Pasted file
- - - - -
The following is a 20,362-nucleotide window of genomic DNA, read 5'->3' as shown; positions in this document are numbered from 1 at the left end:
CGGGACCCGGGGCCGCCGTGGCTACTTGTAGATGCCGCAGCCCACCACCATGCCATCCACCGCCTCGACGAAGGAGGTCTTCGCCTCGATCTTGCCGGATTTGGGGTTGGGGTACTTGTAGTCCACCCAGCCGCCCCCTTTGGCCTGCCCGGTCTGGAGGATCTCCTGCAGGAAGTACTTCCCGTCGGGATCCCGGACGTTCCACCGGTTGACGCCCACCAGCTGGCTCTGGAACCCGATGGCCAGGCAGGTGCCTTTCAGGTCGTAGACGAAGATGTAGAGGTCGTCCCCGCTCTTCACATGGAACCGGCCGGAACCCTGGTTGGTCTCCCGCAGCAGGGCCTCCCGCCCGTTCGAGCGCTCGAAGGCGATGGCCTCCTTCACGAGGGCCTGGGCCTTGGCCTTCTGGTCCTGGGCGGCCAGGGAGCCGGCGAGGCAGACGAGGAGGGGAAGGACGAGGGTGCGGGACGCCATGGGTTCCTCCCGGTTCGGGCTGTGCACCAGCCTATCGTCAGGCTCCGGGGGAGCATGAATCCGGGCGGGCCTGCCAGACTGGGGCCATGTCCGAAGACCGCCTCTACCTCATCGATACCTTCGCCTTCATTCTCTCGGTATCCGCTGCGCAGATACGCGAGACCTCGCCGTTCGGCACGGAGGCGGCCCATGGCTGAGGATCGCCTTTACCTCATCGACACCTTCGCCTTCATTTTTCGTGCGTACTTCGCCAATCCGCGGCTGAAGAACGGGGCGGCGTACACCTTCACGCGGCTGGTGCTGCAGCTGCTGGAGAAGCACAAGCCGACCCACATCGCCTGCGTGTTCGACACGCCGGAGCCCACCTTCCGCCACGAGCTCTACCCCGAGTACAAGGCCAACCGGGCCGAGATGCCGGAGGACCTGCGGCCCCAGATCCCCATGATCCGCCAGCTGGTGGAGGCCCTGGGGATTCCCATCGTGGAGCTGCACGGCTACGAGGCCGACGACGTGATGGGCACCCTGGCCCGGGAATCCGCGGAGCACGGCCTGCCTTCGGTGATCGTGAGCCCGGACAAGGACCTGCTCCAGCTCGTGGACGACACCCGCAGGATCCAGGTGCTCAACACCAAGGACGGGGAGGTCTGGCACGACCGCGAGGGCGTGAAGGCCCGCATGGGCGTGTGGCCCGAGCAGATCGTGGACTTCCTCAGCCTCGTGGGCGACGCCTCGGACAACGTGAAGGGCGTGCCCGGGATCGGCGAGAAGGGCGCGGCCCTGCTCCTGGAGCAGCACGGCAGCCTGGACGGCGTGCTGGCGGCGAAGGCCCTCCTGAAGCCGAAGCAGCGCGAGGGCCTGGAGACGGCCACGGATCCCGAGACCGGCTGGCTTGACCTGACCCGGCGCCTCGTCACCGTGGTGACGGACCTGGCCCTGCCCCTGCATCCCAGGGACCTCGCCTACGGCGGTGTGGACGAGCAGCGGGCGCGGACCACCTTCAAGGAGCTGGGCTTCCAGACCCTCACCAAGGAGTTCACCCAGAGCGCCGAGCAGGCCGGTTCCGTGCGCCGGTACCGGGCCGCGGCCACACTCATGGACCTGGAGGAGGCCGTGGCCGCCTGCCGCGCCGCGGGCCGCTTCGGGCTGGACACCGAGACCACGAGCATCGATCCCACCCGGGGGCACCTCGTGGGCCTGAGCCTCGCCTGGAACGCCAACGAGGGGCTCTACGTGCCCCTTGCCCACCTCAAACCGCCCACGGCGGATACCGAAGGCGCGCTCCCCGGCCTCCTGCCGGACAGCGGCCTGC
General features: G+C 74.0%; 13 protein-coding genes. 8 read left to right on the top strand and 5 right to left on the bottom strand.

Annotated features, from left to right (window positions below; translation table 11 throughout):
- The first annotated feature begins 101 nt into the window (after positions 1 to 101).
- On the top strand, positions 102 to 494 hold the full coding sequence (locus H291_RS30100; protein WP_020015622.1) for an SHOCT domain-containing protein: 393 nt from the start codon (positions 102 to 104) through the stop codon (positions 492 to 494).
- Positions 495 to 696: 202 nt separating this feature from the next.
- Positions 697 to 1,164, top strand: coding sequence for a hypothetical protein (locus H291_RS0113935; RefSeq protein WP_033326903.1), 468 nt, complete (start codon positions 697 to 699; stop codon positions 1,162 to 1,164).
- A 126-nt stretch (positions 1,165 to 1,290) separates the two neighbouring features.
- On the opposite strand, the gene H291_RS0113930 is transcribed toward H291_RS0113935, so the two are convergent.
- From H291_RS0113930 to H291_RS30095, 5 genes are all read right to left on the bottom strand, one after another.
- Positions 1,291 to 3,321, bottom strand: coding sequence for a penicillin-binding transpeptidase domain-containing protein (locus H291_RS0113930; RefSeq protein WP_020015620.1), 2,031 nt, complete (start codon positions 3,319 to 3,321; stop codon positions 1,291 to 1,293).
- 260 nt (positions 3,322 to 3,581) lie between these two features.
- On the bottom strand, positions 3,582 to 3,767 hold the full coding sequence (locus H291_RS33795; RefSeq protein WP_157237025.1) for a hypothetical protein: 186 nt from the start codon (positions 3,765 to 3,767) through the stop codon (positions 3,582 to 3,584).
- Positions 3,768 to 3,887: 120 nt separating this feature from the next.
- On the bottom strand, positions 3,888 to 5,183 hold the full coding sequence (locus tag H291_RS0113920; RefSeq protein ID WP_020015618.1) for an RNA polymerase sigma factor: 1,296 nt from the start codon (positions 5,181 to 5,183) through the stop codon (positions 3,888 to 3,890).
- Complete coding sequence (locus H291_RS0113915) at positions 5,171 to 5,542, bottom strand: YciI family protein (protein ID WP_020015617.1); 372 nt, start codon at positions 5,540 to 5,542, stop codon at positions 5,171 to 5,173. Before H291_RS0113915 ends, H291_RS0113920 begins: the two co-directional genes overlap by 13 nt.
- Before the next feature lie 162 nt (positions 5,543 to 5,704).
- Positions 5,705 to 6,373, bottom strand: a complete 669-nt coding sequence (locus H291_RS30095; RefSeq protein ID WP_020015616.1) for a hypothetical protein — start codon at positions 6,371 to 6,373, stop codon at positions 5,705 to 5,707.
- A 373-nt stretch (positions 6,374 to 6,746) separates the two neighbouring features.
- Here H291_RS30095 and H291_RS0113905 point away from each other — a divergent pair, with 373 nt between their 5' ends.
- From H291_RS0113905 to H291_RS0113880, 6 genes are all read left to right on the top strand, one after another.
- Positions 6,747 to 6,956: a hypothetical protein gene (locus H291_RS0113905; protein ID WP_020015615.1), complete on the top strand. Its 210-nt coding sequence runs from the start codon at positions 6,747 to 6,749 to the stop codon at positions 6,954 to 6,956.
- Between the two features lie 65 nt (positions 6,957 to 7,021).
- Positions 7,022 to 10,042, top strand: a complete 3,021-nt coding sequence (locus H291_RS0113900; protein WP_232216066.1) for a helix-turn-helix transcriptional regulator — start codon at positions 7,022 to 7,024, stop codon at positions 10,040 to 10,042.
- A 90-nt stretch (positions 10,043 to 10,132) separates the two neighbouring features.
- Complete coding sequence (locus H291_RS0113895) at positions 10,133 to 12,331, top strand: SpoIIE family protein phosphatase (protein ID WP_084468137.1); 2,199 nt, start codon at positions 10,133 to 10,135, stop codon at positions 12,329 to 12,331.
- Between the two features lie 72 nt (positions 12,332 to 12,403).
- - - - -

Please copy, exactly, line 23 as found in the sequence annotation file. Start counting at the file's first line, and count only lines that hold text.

- Positions 6,747 to 6,956: a hypothetical protein gene (locus H291_RS0113905; protein ID WP_020015615.1), complete on the top strand. Its 210-nt coding sequence runs from the start codon at positions 6,747 to 6,749 to the stop codon at positions 6,954 to 6,956.